By Dave Ongie, News Editor
A new year always brings with it a renewed sense of hope, and Jan. 1, 2020 was no different.
Fresh off Johnson City’s yearlong sesquicentennial celebration, the city’s Board of Commissioners gathered in City Hall along with local members of Tennessee’s General Assembly on Jan. 2. City Commissioners and City Manager Pete Peterson briefed the lawmakers on the city’s capital needs along with issues the legislators might be able to help address during their upcoming legislative session.
At the time, a new decade was dawning, and there was a lot of talk about the second coming of the Roaring 20s. The economy was firing on all cylinders with no end in sight, and the only major concern addressed during the two-hour meetings was how massive growth in middle Tennessee might affect the flow of state dollars to East Tennessee.
As the meeting was winding down, State Senator Rusty Crowe’s cell phone rang. He checked it and quickly excused himself to take the call out in the hallway. It isn’t clear what was said during Crowe’s brief conversation with Representative Phil Roe, but it’s hard to imagine Roe didn’t give him a heads-up on a major decision he had made. By the next morning, news broke that Roe intended to retire at the end of the 116th Congress and would not seek re-election.
Locally, that was the first sign the winds of change were blowing. By the end of the year, Micah Van Huss and Matthew Hill – who were both in attendance at that Jan. 2 meeting – had lost their seats to a pair of political newcomers and Diana Harshbarger was elected to Roe’s seat in the U.S. House or Representatives.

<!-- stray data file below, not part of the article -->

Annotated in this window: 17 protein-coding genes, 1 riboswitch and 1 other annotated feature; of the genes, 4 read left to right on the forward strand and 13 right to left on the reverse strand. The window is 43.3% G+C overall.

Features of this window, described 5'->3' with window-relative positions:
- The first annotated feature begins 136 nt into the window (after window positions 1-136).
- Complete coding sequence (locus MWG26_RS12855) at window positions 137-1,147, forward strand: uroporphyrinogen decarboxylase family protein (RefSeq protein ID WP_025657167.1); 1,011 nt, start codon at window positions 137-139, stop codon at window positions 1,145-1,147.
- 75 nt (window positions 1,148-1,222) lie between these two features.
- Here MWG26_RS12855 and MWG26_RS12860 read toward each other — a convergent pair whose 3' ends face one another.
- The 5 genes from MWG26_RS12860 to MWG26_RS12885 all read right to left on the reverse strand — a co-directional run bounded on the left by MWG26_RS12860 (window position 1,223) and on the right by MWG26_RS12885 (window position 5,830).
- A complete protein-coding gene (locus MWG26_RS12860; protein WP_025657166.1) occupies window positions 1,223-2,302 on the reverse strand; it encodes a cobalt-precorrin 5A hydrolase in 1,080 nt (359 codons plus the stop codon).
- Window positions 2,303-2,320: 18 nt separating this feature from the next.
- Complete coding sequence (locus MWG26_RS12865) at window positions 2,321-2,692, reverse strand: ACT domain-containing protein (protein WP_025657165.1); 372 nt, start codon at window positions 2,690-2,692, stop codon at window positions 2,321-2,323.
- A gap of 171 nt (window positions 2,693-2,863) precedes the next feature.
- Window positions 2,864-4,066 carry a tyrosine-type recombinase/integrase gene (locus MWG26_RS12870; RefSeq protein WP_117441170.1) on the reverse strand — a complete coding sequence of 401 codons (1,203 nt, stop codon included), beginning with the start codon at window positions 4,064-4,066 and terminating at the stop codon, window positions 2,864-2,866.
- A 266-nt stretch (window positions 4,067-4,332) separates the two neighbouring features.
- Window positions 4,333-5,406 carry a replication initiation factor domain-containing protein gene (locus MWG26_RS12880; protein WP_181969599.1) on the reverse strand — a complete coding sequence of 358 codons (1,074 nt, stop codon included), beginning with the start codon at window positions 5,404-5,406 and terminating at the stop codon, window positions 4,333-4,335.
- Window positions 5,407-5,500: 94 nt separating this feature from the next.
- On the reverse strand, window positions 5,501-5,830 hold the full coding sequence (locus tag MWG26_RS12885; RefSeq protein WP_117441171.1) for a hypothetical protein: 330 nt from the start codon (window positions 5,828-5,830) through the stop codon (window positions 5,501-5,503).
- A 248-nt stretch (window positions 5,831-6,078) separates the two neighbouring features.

In most years, this would qualify as big news. But little did anyone know back on Jan. 2 that a novel coronavirus already circulating in China would soon turn the world upside down.
Weeks after his retirement announcement, Roe was on the VA campus at Mountain Home on Jan. 30 with U.S. Surgeon General Jerome M. Adams for a roundtable on opioid addiction. Healthcare leaders from around the region were on hand to talk about ways to curb the public health crisis that has negatively impacted nearly every aspect of society.
Near the end of a media briefing following that roundtable, Roe abruptly changed the subject.
“I’m going to change the news conference for just a second,” Roe said as he began to discuss a briefing he attended the day before with the CDC and other governmental entities on the coronavirus outbreak in China. “I think we should at least bring that up.”
At that point, there were reports of 6,000 COVID-19 cases in China resulting in 132 deaths. In the United States, just five patients were known to have been infected with the novel coronavirus, and Adams noted all five of those patients had traveled to the Wuhan Province in China.
“There is no evidence so far of human-to-human transmission within the United States,” Adams said. “The Administration and HHS takes this very seriously, but we do want people in the United States to know that the CDC feels the risk to the average American is low.”